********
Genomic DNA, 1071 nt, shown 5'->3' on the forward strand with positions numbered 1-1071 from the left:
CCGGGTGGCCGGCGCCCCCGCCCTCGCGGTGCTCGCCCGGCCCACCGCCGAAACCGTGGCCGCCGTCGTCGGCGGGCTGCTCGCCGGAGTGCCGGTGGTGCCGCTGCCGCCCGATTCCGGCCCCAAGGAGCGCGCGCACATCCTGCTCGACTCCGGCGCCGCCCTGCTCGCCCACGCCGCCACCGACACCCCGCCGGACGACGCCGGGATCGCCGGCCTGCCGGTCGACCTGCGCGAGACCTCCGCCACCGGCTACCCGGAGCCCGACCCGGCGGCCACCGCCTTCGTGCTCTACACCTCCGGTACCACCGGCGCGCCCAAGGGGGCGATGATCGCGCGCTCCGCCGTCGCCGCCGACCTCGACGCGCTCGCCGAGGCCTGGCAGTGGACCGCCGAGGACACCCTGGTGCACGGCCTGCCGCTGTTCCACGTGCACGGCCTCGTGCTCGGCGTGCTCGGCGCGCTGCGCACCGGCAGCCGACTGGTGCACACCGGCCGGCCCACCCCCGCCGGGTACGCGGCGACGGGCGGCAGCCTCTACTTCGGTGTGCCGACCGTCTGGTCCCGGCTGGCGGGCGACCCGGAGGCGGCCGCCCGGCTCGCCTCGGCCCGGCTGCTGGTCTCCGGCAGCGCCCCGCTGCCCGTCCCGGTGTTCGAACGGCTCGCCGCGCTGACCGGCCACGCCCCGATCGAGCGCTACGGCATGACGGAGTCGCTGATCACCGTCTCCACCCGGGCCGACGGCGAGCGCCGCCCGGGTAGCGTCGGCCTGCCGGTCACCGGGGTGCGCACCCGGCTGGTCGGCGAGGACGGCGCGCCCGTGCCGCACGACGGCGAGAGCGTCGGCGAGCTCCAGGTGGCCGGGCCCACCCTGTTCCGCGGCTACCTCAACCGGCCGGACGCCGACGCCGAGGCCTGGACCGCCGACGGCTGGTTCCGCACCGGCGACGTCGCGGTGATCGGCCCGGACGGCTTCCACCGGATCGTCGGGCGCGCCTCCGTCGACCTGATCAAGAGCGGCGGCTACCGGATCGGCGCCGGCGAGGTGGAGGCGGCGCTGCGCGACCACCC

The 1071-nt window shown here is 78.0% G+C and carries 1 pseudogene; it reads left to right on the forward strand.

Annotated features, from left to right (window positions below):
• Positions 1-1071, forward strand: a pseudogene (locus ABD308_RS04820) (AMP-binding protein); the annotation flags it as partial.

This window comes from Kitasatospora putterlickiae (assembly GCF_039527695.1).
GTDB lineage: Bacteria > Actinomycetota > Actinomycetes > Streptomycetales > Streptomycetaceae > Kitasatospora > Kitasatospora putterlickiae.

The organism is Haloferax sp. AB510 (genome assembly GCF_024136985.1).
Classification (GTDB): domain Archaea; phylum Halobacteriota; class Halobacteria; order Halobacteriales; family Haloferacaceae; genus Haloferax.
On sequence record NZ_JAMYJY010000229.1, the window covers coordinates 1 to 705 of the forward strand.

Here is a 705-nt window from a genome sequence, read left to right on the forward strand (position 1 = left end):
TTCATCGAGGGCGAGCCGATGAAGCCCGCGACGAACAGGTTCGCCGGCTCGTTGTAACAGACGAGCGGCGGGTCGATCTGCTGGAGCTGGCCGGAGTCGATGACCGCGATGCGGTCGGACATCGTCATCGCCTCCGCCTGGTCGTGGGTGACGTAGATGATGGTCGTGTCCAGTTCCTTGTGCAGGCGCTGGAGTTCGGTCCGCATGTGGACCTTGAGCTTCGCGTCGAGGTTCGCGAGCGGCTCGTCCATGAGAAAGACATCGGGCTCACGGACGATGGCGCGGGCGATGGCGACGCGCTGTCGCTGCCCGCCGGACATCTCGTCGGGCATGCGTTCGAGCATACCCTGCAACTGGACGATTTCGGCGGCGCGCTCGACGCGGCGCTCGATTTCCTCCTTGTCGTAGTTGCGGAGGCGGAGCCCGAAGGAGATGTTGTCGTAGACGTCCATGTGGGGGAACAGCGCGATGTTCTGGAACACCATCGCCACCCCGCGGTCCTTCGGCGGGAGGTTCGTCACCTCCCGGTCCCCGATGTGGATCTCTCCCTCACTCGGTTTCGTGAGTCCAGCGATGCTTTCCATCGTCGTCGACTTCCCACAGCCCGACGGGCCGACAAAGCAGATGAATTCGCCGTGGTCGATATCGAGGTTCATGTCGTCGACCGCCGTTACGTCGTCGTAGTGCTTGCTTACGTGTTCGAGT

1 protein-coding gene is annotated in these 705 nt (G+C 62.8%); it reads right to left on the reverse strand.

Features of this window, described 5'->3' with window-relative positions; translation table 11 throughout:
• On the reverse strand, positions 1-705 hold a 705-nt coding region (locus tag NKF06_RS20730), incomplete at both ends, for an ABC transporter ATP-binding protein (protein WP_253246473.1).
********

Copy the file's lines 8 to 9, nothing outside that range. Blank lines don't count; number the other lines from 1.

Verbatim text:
The organism is Haloferax sp. AB510 (genome assembly GCF_024136985.1).
Classification (GTDB): domain Archaea; phylum Halobacteriota; class Halobacteria; order Halobacteriales; family Haloferacaceae; genus Haloferax.